I had the pleasure of going out on a trip to Bute last week to visit the splendid Mount Stuart. On my way, I heard that the shipwreck at Ettrick Bay had been removed on the grounds of safety.
I was rather dismayed by this. Though it was not the most beautiful wreck I have ever seen, it certainly added some character to the beach. I also wondered where the local authorities would stop in their efforts to prevent us from harm. Perhaps they would start to cut down all the trees to stop young children from climbing into them…
I also wondered how we set our own limits regarding risk. Normal life experiences help us set limits and some we get from others. Sometimes that is helpful to us. I don’t need to put my hand in the fire to know that I will burn myself in the flames. Yet, at other times that advice is less than helpful and may even stop us moving forward at all. We become over cautious. Just like the local authorities who fear litigation, real or perceived.
So perhaps the next time you say you can’t do something, ask yourself ‘Why can’t I do that?’ If the answer is because of the fact that the risk is too great, become curious. Wonder if the risk is real or perceived. Is the real risk really real?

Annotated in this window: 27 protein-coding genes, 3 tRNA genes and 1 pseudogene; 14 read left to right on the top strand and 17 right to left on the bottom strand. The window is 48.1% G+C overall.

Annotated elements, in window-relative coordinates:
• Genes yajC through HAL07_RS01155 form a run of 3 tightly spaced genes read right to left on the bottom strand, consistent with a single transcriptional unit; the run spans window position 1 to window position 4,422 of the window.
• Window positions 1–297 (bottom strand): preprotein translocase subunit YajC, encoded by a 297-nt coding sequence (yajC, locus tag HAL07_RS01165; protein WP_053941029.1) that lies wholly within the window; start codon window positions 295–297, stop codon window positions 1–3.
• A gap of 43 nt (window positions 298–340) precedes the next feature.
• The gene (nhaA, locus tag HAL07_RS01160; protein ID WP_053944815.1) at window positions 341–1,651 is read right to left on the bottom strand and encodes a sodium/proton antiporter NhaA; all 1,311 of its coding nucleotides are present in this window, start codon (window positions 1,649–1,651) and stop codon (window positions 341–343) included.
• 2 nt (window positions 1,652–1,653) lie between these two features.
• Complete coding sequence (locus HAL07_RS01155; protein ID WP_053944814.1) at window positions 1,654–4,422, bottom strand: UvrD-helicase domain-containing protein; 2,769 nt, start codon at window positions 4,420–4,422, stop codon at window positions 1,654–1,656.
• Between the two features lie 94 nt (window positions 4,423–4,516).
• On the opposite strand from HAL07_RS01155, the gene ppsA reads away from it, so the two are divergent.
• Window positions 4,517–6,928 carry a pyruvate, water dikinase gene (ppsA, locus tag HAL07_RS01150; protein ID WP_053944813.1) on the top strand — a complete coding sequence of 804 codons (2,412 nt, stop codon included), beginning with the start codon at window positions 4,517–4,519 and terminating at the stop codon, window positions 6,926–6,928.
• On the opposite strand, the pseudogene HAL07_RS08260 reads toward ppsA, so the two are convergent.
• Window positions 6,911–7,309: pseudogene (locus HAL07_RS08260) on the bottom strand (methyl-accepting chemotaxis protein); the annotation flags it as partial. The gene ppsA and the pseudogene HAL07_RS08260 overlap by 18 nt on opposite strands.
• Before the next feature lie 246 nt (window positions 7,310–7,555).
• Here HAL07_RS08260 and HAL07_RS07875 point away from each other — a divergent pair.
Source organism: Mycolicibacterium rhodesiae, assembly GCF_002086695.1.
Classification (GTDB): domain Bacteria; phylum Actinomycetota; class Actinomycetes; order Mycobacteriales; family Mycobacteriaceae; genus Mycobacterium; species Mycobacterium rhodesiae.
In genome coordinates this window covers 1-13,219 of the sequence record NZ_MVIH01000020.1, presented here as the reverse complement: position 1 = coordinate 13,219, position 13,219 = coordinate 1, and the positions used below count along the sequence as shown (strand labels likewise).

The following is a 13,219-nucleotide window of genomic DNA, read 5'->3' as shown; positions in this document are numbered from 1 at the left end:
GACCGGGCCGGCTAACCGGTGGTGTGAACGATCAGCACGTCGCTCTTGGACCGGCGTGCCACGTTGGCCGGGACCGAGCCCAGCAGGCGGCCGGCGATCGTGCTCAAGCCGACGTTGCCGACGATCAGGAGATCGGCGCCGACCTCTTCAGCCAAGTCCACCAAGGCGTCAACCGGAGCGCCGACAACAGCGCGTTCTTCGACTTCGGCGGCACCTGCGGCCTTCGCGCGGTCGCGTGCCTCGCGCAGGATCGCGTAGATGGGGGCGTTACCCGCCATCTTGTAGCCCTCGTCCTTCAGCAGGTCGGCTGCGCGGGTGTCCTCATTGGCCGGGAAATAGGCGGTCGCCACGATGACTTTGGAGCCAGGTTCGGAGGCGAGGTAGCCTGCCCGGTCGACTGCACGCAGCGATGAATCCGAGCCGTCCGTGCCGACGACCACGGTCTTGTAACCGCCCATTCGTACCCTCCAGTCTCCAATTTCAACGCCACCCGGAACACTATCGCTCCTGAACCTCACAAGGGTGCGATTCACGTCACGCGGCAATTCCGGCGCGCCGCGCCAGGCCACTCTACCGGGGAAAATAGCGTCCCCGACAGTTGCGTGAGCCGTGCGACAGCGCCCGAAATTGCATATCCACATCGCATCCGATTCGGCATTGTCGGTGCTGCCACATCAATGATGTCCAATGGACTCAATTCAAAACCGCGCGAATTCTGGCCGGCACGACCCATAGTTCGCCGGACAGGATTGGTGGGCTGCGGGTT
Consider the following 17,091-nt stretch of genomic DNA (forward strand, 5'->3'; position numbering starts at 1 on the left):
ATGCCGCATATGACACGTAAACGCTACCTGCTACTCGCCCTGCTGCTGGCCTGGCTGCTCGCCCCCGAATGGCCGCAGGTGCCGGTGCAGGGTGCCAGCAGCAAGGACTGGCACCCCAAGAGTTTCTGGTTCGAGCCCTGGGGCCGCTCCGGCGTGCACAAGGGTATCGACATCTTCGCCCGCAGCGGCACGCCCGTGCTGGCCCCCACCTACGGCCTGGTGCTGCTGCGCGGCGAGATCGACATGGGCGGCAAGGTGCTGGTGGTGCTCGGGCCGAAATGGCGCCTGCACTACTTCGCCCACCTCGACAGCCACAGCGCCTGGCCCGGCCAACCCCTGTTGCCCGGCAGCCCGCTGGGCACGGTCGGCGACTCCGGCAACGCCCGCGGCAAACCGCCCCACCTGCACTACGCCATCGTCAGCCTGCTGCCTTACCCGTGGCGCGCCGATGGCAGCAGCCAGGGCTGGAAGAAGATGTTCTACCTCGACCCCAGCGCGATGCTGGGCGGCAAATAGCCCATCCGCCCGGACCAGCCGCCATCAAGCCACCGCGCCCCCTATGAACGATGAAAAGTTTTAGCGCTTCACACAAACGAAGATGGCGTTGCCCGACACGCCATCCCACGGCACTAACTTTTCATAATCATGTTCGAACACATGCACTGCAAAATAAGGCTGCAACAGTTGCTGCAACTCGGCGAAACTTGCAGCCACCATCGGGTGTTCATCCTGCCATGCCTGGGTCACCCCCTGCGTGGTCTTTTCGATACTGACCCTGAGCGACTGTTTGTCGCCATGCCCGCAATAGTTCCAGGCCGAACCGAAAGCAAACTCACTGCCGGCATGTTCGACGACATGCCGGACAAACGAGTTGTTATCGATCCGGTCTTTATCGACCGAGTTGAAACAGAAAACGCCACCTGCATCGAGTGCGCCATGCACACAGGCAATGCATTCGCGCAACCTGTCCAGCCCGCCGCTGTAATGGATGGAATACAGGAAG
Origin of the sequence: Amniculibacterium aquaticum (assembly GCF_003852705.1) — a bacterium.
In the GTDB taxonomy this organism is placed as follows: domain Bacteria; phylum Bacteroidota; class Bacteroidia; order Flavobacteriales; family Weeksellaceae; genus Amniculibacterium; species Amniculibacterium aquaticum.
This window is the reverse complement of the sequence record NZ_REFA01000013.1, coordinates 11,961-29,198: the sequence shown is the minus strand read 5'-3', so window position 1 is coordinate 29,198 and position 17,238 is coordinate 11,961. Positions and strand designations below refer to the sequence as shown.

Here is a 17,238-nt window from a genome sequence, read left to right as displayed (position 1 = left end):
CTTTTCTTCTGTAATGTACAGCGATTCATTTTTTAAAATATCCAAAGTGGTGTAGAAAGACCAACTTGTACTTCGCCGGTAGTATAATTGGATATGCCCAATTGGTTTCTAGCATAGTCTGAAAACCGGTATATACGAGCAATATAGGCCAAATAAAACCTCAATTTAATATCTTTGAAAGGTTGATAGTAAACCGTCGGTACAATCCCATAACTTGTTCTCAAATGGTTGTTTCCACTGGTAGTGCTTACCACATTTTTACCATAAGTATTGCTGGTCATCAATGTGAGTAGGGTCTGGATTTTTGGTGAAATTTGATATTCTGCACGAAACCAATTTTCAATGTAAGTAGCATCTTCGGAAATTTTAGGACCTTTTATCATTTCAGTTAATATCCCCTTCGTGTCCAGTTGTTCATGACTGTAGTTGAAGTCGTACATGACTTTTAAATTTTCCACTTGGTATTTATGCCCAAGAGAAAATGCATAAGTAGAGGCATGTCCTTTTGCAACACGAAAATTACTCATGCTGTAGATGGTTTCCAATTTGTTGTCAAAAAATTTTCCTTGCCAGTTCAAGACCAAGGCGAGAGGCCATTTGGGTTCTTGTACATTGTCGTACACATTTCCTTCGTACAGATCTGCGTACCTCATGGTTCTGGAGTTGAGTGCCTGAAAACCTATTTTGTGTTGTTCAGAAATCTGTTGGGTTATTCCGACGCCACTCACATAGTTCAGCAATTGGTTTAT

As children, we were fearless and risk was all part of the game of life. Risk is something we have learnt to factor into our daily activities. In some cases that is entirely appropriate. Yet why apply it to everything? The fun and joy of life is the adventure and exploring our own limits. As we push back our own limits and live life the way we want to, rather than the way they want us to, then perhaps we begin to sense a freedom that rules and regulations have begun to choke out of us. The freedom to choose.
I dare you. Choose to be different. Have the courage to take a risk and live a little. I think you might enjoy it.
Only those who risk going too far can possibly find out how far they can go
TS Elliot (1888-1965)
Poet, dramatist, Nobel Prize for Literature 1948